It won’t be if a recent Court of Appeals ruling is any indication. The 9th Circuit Court of Appeals recently held that a contractor could conceivably be subject to the False Claims Act for invoices submitted under a cost reimbursement contract that was based on a proposal that was “fraudulently underbid.” Significantly, the case was brought by a qui tam relator, an ex-employee of the contractor who had personal knowledge of how the estimate was developed. Consequently, this could happen to any contractor, even if the government was not originally involved.
The Truth in Negotiations Act (TINA) requires contractors on most large proposals to disclose all facts that might affect the price negotiation. However, TINA’s focus is on proposing higher costs than one legitimately expects to incur. Purposely underbidding, or “buying-in” as it is known, has always been discouraged by the FAR (See FAR 3.501-2), but heretofore, the only remedy was for the Contracting Officer to prevent the contractor from “getting well” on change orders. This remedy is ineffective on cost reimbursement contracts where the contractor can stop work if the government doesn’t pay them. According to the legal theory adopted by the Court, a contractor “fraudulently induces” the government to award a contract when the proposed costs are intentionally understated. As a result, any invoices submitted under this fraudulently obtained contract are false claims and subject the contractor, at a minimum, to a double penalty (2 X the invoice amount) and interest.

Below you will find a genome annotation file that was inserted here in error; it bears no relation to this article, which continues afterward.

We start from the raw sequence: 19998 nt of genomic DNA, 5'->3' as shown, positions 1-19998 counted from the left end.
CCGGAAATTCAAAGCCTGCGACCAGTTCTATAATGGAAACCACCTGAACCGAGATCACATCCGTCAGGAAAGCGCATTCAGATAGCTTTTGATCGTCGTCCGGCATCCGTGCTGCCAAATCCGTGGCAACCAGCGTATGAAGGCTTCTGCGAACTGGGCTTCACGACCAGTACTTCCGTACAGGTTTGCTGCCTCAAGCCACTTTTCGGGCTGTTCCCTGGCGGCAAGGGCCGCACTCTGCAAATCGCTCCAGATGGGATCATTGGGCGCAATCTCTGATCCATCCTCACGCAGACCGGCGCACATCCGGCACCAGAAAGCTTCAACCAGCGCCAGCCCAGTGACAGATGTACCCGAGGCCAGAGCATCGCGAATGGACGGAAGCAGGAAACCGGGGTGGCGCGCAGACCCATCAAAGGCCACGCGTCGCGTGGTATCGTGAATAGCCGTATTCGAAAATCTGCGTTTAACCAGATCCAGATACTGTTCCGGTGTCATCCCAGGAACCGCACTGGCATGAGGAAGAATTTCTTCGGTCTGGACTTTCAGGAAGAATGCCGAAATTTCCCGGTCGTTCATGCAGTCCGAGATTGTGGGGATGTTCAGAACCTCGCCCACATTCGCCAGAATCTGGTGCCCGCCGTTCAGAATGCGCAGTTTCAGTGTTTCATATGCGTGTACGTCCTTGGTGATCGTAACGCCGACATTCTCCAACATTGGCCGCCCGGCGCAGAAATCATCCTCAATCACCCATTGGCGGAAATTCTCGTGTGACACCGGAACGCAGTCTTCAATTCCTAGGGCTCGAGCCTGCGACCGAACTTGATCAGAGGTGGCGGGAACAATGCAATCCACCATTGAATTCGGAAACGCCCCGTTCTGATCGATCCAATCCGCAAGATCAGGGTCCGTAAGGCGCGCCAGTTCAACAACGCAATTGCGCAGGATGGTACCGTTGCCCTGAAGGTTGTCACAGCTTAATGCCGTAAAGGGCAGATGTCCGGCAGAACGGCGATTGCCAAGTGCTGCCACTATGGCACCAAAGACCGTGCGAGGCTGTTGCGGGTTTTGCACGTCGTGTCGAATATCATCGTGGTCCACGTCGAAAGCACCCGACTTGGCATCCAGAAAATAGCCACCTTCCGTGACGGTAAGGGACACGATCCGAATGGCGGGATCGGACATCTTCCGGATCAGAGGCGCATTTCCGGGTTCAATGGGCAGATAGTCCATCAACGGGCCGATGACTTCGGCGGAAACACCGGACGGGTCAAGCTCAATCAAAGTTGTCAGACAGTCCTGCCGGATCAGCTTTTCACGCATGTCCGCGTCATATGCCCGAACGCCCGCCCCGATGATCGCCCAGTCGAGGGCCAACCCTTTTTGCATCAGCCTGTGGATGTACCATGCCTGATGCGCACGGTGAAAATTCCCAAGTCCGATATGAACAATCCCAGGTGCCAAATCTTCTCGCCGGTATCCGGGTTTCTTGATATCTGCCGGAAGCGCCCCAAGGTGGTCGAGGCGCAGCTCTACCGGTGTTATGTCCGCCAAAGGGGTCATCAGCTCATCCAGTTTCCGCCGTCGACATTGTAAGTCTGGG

The potential ramifications of this ruling are as alarming as they are obvious. While “buying in” is not a new strategy, the upcoming budget cuts and the possibility of sequestration may provide even more incentive to bid below costs. The best way for contractors to protect themselves is to adopt a formal estimating system as contemplated by the new DFARS business systems rule. If for no other reason, it is widely anticipated that DCAA is going to increase the number and intensity of estimating system reviews. All proposed costs should be estimated and documented in accordance with the estimating system.
The actual court ruling can be found at U.S. ex rel. Hooper v. Lockheed Martin Corp. For more information on estimating systems, please see Aronson’s recent webinar which can be found on our website. Please contact Hope Lane at email@example.com if you have questions regarding estimating systems.
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